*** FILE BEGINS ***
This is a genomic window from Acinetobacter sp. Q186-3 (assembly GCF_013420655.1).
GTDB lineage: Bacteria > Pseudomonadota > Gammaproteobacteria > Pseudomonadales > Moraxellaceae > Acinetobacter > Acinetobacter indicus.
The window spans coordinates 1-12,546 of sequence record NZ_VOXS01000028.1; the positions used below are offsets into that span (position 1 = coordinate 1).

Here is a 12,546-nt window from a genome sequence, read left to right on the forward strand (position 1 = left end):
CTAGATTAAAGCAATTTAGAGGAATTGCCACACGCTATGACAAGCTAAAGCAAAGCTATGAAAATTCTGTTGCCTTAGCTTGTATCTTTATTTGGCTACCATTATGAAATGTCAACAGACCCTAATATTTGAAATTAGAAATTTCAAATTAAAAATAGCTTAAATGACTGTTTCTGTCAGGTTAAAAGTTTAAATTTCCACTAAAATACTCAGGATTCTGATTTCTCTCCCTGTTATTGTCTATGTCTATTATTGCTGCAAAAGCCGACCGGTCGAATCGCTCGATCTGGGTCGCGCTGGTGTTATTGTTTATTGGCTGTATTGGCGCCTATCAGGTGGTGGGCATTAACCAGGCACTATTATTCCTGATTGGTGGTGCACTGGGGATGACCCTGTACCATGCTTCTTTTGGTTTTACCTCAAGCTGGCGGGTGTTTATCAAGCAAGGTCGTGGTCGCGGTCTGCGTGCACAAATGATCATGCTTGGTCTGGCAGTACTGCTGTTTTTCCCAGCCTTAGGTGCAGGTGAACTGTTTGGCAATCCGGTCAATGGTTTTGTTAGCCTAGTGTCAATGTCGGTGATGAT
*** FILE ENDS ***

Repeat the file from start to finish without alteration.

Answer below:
This is a genomic window from Acinetobacter sp. Q186-3 (assembly GCF_013420655.1).
GTDB lineage: Bacteria > Pseudomonadota > Gammaproteobacteria > Pseudomonadales > Moraxellaceae > Acinetobacter > Acinetobacter indicus.
The window spans coordinates 1-12,546 of sequence record NZ_VOXS01000028.1; the positions used below are offsets into that span (position 1 = coordinate 1).

Here is a 12,546-nt window from a genome sequence, read left to right on the forward strand (position 1 = left end):
CTAGATTAAAGCAATTTAGAGGAATTGCCACACGCTATGACAAGCTAAAGCAAAGCTATGAAAATTCTGTTGCCTTAGCTTGTATCTTTATTTGGCTACCATTATGAAATGTCAACAGACCCTAATATTTGAAATTAGAAATTTCAAATTAAAAATAGCTTAAATGACTGTTTCTGTCAGGTTAAAAGTTTAAATTTCCACTAAAATACTCAGGATTCTGATTTCTCTCCCTGTTATTGTCTATGTCTATTATTGCTGCAAAAGCCGACCGGTCGAATCGCTCGATCTGGGTCGCGCTGGTGTTATTGTTTATTGGCTGTATTGGCGCCTATCAGGTGGTGGGCATTAACCAGGCACTATTATTCCTGATTGGTGGTGCACTGGGGATGACCCTGTACCATGCTTCTTTTGGTTTTACCTCAAGCTGGCGGGTGTTTATCAAGCAAGGTCGTGGTCGCGGTCTGCGTGCACAAATGATCATGCTTGGTCTGGCAGTACTGCTGTTTTTCCCAGCCTTAGGTGCAGGTGAACTGTTTGGCAATCCGGTCAATGGTTTTGTTAGCCTAGTGTCAATGTCGGTGATGAT